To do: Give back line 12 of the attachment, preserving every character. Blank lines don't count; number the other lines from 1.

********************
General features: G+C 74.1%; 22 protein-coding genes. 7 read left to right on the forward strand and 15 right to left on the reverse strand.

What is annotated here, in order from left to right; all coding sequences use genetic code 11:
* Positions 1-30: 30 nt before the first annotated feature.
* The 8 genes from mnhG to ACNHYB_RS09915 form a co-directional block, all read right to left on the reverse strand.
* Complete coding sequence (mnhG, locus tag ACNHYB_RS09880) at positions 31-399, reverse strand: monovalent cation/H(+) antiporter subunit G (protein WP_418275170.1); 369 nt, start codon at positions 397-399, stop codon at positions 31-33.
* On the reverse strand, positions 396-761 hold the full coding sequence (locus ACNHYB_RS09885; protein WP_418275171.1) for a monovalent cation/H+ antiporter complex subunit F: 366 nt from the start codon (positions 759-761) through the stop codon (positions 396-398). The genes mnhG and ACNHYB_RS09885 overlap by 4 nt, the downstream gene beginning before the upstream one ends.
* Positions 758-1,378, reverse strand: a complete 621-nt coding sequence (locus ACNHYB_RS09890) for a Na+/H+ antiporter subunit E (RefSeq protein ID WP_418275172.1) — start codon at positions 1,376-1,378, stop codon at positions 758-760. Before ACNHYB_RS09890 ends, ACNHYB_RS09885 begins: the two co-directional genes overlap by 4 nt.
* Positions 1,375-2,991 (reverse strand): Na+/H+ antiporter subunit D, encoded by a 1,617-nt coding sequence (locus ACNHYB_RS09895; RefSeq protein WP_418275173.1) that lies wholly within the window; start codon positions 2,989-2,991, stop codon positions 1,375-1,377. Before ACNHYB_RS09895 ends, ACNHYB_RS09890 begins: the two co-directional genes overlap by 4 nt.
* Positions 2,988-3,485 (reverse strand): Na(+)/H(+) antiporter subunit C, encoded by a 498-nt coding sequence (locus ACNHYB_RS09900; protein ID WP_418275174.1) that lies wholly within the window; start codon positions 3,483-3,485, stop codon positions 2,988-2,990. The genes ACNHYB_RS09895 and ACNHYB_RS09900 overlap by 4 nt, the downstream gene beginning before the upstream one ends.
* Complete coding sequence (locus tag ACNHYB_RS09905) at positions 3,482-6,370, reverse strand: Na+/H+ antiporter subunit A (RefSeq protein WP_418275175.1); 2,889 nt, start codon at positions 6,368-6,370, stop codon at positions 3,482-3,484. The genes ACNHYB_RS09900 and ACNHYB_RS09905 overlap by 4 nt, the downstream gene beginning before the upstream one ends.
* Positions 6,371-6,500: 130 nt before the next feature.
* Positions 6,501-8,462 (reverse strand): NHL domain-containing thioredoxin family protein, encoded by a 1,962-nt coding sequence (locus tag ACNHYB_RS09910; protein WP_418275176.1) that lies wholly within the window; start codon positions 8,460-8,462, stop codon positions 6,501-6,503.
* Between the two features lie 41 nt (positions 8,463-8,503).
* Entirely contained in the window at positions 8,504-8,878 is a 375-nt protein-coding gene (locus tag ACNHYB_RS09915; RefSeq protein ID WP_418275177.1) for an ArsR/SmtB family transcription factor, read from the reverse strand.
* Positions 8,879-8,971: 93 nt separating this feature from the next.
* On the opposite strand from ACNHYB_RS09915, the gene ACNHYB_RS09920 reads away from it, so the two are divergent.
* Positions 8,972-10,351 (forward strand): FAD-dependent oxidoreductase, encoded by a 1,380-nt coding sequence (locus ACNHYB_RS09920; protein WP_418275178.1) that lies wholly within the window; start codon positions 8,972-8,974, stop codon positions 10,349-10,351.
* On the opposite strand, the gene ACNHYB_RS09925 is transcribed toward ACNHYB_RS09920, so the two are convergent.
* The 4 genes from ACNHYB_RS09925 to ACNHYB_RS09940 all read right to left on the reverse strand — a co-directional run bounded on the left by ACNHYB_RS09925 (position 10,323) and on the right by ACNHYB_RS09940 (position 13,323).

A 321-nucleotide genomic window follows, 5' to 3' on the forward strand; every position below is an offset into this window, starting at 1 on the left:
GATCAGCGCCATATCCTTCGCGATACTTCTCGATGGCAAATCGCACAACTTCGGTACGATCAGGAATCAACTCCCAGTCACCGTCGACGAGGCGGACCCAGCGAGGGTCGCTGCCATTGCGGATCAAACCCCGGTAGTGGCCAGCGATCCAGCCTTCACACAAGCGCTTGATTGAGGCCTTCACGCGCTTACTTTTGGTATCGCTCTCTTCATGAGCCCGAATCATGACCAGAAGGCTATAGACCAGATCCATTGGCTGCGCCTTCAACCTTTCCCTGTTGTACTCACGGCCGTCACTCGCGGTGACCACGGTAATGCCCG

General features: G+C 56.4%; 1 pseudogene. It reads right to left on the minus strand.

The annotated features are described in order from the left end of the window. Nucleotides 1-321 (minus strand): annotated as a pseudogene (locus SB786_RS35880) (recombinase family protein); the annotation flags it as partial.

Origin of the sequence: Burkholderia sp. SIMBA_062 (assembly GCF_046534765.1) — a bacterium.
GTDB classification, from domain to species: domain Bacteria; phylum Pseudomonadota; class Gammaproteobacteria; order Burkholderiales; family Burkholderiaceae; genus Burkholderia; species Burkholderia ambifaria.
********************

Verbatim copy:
* Positions 6,501-8,462 (reverse strand): NHL domain-containing thioredoxin family protein, encoded by a 1,962-nt coding sequence (locus tag ACNHYB_RS09910; protein WP_418275176.1) that lies wholly within the window; start codon positions 8,460-8,462, stop codon positions 6,501-6,503.